Honor Winter Wonderland song, writer Dick Smith; and General Lyman Lemnitzer
By Peter Becker
Two more of Wayne County, Pennsylvania's claims to historical distinction are being honored with official roadside State Historical Markers.
The signs will commemorate the song Winter Wonderland, written by Honesdale native Richard B. Smith, and General Lyman Lemnitzer, Honesdale native, whose military career included being selected as Chairman, Joint Chiefs of Staff and Supreme Allied Commander, Europe.
The location where these signs will be installed, and the dates of the installation and dedication are to be announced.
The Pennsylvania Historical and Museum Commission (PHMC) received nominations for these markers. PHMC announced on March 9 that 23 approval of Pennsylvania Historical Markers, statewide, including these two in Wayne County. These are the only markers approved for Northeastern Pennsylvania.
The new markers, selected from 39 applications, will be added to the nearly 2,300 familiar blue signs with gold lettering along roads across Pennsylvania.
The application for the Winter Wonderland sign was made by Lisa Burns, Executive Director of Greater Honesdale Partnership (GHP) in August or September, 2020.
While plans are still being formulated, GHP is hoping to extend their community holiday celebration to four weeks in 2021, between Black Friday and the Saturday before Christmas.
Formerly known as “Honesdale for the Holidays” but now known as “Winter Wonderland,” they hope to have a Santa parade this year and the traditional lighting of the Christmas tree in Central Park and lighting of the Star on the cliff.
This event each year includes singing “Winter Wonderland” by the crowd, and has pointed out the fact that the lyricist's boyhood home is in view across from the park, at 922 Church Street.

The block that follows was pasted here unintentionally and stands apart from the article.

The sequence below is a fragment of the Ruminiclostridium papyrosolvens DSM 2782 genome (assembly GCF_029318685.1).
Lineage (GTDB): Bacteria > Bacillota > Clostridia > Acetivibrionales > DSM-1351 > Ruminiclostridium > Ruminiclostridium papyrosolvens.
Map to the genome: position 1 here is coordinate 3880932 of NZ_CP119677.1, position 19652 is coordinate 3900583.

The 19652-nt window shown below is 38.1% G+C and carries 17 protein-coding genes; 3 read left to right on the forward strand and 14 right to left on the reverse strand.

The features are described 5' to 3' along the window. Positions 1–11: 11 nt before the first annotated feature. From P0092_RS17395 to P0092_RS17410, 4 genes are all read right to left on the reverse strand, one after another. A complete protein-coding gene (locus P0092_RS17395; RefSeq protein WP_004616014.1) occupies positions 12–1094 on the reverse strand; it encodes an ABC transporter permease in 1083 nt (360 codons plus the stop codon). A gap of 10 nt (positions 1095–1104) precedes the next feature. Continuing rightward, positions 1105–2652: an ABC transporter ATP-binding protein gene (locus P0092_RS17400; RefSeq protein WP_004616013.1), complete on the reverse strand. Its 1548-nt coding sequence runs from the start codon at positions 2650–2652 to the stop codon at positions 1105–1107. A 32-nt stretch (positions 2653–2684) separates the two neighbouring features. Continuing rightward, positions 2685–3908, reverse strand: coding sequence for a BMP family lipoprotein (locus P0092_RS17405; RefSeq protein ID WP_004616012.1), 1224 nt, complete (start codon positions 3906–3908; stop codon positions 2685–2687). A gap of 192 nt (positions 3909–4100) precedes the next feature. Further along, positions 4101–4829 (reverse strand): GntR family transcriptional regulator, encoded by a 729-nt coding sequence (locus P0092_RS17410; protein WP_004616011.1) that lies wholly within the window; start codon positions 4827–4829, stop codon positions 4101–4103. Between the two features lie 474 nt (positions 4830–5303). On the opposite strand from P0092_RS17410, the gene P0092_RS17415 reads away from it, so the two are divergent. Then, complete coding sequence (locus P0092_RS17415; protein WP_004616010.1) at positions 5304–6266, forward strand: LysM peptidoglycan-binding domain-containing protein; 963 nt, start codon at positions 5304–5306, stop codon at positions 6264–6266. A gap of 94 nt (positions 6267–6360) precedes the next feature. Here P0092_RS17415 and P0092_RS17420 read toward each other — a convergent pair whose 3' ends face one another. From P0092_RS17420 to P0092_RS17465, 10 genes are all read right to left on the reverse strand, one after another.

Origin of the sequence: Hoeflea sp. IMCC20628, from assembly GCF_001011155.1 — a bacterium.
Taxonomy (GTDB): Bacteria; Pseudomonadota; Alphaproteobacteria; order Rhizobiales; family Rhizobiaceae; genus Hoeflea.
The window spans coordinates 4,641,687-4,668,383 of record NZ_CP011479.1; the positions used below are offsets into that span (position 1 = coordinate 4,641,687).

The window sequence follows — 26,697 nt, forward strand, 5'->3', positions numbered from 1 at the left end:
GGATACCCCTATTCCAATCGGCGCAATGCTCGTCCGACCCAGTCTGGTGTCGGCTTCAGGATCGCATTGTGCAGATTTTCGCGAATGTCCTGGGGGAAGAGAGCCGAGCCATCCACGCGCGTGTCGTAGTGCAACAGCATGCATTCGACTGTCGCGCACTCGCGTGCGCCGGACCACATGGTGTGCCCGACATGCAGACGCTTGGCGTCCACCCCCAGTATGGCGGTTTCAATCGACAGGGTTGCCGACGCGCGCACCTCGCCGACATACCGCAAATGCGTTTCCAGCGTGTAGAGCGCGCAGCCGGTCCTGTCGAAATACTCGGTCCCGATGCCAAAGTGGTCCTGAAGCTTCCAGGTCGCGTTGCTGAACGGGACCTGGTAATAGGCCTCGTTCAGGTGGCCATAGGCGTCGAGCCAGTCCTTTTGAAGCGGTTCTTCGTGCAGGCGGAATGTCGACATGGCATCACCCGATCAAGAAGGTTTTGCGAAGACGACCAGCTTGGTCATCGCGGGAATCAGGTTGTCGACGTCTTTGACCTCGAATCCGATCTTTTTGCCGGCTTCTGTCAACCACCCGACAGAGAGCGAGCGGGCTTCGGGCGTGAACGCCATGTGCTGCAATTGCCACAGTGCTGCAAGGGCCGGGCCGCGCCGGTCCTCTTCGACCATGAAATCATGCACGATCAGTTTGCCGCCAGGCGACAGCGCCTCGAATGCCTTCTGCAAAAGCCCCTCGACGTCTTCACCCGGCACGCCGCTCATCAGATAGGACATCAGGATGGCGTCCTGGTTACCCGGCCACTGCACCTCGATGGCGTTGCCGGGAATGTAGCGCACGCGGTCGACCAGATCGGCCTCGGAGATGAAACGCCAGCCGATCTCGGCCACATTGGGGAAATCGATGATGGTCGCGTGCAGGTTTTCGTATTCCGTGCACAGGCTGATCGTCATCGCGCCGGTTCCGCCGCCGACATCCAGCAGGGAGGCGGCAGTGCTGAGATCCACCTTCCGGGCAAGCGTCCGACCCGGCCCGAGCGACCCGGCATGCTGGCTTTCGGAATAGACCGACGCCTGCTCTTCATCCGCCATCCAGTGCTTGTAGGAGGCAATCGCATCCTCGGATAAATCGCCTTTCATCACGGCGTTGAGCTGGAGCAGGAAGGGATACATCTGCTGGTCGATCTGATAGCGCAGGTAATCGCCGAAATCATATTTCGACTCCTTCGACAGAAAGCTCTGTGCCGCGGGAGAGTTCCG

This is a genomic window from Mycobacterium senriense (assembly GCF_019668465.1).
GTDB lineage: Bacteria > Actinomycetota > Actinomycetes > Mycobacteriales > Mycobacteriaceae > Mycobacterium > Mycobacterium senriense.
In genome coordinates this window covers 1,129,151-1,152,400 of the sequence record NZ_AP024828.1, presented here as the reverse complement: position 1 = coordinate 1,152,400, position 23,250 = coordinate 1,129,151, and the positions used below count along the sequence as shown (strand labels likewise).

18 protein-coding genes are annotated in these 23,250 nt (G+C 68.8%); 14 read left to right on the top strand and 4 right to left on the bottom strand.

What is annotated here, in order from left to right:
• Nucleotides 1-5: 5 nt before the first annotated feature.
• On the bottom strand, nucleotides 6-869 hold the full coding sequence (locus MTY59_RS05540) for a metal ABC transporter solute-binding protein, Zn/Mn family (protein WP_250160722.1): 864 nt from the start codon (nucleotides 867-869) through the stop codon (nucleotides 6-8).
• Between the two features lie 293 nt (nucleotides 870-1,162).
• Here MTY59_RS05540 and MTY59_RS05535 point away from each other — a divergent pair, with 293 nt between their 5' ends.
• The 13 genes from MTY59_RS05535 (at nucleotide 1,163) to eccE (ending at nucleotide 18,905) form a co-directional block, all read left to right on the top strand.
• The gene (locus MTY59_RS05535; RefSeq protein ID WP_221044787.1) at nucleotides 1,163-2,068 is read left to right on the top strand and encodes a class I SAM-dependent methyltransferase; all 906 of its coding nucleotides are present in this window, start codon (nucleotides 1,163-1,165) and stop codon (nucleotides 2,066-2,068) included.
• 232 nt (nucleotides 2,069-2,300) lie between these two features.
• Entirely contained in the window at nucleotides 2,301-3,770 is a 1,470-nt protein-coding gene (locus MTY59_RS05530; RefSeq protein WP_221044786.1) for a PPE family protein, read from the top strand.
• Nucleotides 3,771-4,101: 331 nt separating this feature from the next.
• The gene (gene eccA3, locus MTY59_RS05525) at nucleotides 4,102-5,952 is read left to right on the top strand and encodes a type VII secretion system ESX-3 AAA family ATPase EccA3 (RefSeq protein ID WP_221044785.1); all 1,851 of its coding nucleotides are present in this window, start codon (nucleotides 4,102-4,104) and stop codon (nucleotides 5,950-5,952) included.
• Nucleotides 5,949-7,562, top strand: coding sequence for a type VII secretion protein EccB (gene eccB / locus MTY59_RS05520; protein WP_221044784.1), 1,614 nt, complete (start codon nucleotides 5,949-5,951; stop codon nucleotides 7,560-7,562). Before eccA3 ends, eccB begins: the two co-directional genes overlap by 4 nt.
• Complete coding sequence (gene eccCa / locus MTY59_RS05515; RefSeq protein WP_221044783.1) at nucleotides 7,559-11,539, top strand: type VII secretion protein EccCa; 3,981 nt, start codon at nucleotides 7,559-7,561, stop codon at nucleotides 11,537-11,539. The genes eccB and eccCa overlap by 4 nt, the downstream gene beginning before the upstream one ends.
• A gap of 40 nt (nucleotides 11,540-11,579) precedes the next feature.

Burns said at some point in the four week celebration, they want to hold a ceremony unveiling and dedicating the Pennsylvania Historical Marker.
GHP is not ready to announce the location.
She acknowledged Rep. Mike Peifer for making his own private donation to pay for the marker.
The PHMC charges $2100. for the marker.
It was Governor Tom Wolf that gave her the idea, Burns said. Gov. Wolf visited Honesdale on December 11, 2019 and met with Burns. She didn't even mention the town's connection to the famous song; she said the governor brought it up. “He asked, 'Where's the Dick Smith Winter Wonderland' plaque?,” Burns recalled.
She said they didn't have a state marker for it. “He said we better get one,” she said. “I said, 'All right, we'll do it!.'” Last summer, GHP's summer intern, Lillian Slate, was tasked with researching about Dick Smith and the song, in preparation for the application documents.
She contacted the Wayne County Historical Society and other sources. Burns said that the PHMC is very detailed, and needed proof that Smith was born in Honesdale- the GHP found his church birth record- and evidence of national and even worldwide significance of the song.
Although the exact wording of the marker hasn't been confirmed, the PHMC press release indicated the following description: “Winter Wonderland, Honesdale, Wayne County “Classic Christmas song written by lyricist and Pennsylvania native Richard Smith.